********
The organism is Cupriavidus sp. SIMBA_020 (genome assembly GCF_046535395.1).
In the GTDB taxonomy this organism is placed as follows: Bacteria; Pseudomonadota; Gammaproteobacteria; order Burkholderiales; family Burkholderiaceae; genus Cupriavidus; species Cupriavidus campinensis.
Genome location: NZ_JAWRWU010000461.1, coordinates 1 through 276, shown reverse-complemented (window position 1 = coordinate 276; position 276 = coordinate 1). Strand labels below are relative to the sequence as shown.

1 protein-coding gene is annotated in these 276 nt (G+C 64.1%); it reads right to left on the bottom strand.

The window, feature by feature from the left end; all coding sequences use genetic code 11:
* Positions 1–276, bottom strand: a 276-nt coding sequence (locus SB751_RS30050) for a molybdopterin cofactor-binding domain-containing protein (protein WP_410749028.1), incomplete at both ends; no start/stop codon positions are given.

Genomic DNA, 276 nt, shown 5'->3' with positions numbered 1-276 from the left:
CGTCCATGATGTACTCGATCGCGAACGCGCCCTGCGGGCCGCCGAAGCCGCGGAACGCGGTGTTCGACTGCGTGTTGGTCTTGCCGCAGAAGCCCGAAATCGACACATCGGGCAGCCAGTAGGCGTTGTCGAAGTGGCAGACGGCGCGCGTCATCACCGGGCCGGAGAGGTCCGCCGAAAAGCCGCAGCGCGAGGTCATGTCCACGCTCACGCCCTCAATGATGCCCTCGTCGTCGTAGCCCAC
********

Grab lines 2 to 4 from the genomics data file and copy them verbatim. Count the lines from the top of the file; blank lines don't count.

In the GTDB taxonomy this organism is placed as follows: Bacteria; Pseudomonadota; Gammaproteobacteria; order Burkholderiales; family Burkholderiaceae; genus Cupriavidus; species Cupriavidus campinensis.
Genome location: NZ_JAWRWU010000461.1, coordinates 1 through 276, shown reverse-complemented (window position 1 = coordinate 276; position 276 = coordinate 1). Strand labels below are relative to the sequence as shown.

1 protein-coding gene is annotated in these 276 nt (G+C 64.1%); it reads right to left on the bottom strand.